Ukraine rejects Belarus as venue for talks as Russian troops enter Kharkiv

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Ukraine Rejects Belarus As Venue For Talks As Russian Troops Enter Kharkiv Ukraine Rejects Belarus As Venue For Talks As Russian Troops Enter Kharkiv
Ukraine Invasion, © AP/Press Association Images
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By Yuras Karmanau, Jim Heintz, Vladimir Isachenkov and Zeke Miller, Associated Press

Street fighting broke out in Ukraine’s second-largest city on Sunday and Russian troops put increasing pressure on strategic ports in the country’s south following a wave of attacks on airfields and fuel facilities elsewhere which appeared to mark a new phase of Russia’s invasion.

Following its gains on the ground, Russia sent a delegation to Belarus for peace talks with Ukraine, according to the Kremlin.

However, Ukrainian President Volodymyr Zelensky suggested other locations, saying his country is unwilling to meet in Belarus because it served as a staging ground for the invasion.


A Ukrainian soldier smokes a cigarette next to his armoured vehicle outside Kharkiv (Andrew Marienko/AP)

He also said Russia should be thrown out of the United Nations Security Council.

In a video message on Sunday he said Russia’s invasion of Ukraine amounts to an act of genocide, adding that “Russia has taken the path of evil and the world should come to depriving it of its UN Security Council seat”.

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Russia is one of the five permanent members of the Security Council, giving it veto power over resolutions.

Mr Zelensky said Russian attacks on Ukrainian cities should be investigated by an international war crimes tribunal and denounced the Russian invasion as “state terrorism”.

He dismissed as lies Russia’s claims that it is not targeting civilian areas.

Until Sunday, Russia’s troops had remained on the outskirts of Kharkiv, a city with a population of 1.4 million about 12.4 miles (20km) south of the border with Russia, while other forces rolled past to press the offensive deeper into Ukraine.

Videos posted on Ukrainian media and social networks showed Russian vehicles moving across Kharkiv and Russian troops roaming the city in small groups.

One video showed Ukrainian soldiers inspecting Russian light utility vehicles damaged by shelling and abandoned by Russian troops on a street.

Oleh Sinehubov, head of the Kharkiv regional administration, told civilians not to leave their homes.


Ukrainian troops walk past a deactivated Russian military multiple rocket launcher on the outskirts of Kharkiv (Vadim Ghirda/AP)

As Russia pushes ahead with its offensive, the West is working to equip the outnumbered Ukrainian forces with weapons and ammunition while punishing Russia with far-reaching sanctions intended to further isolate Moscow.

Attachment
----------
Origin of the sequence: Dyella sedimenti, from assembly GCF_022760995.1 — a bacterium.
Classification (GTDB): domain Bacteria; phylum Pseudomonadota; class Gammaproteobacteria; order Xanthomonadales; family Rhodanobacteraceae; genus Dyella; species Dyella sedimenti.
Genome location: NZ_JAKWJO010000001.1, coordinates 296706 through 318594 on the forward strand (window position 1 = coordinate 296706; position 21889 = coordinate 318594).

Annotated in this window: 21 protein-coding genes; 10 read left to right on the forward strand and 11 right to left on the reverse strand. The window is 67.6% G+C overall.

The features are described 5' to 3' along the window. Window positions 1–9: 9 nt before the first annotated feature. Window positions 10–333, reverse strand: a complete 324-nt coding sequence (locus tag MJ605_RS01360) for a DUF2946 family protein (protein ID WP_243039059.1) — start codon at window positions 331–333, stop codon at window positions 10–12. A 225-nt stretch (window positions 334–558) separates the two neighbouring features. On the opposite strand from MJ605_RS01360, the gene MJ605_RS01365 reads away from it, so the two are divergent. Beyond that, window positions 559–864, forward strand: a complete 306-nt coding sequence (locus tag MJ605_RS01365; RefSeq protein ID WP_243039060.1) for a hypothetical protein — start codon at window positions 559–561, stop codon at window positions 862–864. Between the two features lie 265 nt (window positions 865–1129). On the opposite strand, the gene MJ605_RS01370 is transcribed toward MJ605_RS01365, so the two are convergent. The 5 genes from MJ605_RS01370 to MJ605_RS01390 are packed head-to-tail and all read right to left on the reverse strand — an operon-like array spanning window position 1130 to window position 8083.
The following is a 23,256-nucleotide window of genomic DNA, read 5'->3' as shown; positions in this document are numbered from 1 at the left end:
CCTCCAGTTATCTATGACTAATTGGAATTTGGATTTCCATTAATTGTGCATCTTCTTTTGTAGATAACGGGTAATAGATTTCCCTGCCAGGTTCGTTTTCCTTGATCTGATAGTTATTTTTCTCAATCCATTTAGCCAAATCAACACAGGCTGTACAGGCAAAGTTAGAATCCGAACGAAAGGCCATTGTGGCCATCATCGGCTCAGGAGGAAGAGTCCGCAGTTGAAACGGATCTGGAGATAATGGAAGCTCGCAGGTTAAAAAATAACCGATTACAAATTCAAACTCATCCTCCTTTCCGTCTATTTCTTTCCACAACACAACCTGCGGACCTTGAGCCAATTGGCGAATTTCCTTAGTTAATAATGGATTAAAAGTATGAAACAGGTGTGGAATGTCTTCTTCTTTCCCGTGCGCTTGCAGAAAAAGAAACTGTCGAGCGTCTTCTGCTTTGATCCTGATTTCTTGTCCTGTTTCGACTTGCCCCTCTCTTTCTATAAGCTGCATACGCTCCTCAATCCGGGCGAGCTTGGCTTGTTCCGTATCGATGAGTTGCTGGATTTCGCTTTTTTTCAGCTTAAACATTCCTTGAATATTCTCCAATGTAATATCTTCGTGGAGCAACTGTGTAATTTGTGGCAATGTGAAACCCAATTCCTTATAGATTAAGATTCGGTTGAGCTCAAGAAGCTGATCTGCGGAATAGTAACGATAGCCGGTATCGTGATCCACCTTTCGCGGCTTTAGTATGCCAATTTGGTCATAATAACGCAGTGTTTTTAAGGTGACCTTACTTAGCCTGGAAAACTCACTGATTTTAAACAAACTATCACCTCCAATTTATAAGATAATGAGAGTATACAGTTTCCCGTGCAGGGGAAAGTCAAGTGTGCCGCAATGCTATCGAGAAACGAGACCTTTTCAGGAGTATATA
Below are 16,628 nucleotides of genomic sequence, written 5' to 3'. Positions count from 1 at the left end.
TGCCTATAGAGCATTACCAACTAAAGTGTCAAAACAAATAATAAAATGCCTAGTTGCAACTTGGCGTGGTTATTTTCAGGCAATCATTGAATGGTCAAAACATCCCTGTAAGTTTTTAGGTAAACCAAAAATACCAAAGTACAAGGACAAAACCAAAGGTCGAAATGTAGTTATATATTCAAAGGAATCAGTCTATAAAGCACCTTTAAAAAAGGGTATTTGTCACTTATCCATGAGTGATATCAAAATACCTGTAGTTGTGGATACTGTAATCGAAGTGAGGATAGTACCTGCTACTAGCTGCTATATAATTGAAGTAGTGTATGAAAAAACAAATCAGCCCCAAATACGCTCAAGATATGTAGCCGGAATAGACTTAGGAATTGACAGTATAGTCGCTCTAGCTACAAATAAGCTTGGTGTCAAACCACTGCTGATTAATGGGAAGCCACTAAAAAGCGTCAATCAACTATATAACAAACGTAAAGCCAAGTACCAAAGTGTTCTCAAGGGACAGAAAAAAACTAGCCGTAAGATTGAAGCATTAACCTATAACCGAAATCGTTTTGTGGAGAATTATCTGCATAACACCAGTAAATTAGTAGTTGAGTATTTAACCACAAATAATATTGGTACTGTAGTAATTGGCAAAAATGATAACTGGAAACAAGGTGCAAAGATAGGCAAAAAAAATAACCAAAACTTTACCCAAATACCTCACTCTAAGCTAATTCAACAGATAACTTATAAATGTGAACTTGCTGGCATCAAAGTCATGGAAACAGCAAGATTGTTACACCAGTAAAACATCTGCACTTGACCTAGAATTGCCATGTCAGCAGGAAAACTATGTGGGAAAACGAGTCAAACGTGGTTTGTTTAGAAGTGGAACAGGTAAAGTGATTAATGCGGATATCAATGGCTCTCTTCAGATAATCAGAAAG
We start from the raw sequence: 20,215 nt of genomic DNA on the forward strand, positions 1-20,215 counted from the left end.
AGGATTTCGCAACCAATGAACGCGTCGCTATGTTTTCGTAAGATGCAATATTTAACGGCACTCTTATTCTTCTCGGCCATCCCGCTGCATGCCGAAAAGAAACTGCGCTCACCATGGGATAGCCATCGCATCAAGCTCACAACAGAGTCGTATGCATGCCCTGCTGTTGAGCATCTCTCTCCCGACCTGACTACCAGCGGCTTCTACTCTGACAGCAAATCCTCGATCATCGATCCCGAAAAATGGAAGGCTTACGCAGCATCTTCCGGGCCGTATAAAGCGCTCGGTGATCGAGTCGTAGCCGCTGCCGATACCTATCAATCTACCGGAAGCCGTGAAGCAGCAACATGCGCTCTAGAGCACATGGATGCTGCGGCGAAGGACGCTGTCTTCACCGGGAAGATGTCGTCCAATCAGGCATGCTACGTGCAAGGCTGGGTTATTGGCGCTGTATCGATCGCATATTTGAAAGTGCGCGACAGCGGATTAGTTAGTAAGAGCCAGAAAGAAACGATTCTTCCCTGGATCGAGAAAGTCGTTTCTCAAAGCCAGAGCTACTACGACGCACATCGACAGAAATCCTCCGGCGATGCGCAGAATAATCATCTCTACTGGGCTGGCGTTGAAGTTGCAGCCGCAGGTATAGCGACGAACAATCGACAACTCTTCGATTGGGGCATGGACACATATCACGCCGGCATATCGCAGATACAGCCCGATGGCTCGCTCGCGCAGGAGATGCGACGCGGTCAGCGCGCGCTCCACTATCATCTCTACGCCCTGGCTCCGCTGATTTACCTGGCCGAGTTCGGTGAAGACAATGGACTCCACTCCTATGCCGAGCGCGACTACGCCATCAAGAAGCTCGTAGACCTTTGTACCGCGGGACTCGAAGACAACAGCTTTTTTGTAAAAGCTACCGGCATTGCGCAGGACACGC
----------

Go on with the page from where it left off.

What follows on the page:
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Huge explosions lit up the sky early on Sunday near the capital, Kyiv, where people hunkered down in homes, underground garages and subway stations in anticipation of a full-scale assault by Russian forces.

Flames billowed into the sky before dawn from an oil depot near an air base in Vasylkiv, where there has been intense fighting, according to the town’s mayor.

President Zelensky’s office said another explosion hit the civilian Zhuliany airport.

It also said Russian forces blew up a gas pipeline in Kharkiv, prompting the government to warn people to protect themselves from the smoke by covering their windows with damp cloth or gauze.

“We will fight for as long as needed to liberate our country,” the president said.

Terrified men, women and children sought safety inside and underground, and the government maintained a 39-hour curfew to keep people off the streets.

More than 150,000 Ukrainians fled for Poland, Moldova and other neighbouring countries, and the United Nations warned the number could grow to four million if fighting escalates.


Children who fled Ukraine play on the floor of an event hall in a hotel offering shelter in Siret, Romania (Andreea Alexandru/AP)

Russia’s military also put increasing pressure on strategic ports in the south of Ukraine, blocking the strategic cities of Kherson on the Black Sea and the port of Berdyansk on the Azov Sea, Russian Defence Ministry spokesman Major General. Igor Konashenkov said.

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He said Russian forces have also taken control of an air base near Kherson and the city of Henichesk on the Azov Sea. Ukrainian authorities have previously reported fighting in various areas along the coast.

As Russia has closed in on the Ukrainian capital, it has also focused on pressing its offensive in the country’s south in an apparent bid to take control of its coast stretching from the border with Romania in the west to the border with Russia in the east.

The Ukrainian authorities have reported fighting going on near Odesa, Mykolaiv and other areas.

Russia’s advances along Ukraine’s coast mark an attempt to cut the country’s access to its sea ports that would deal a major blow to its economy.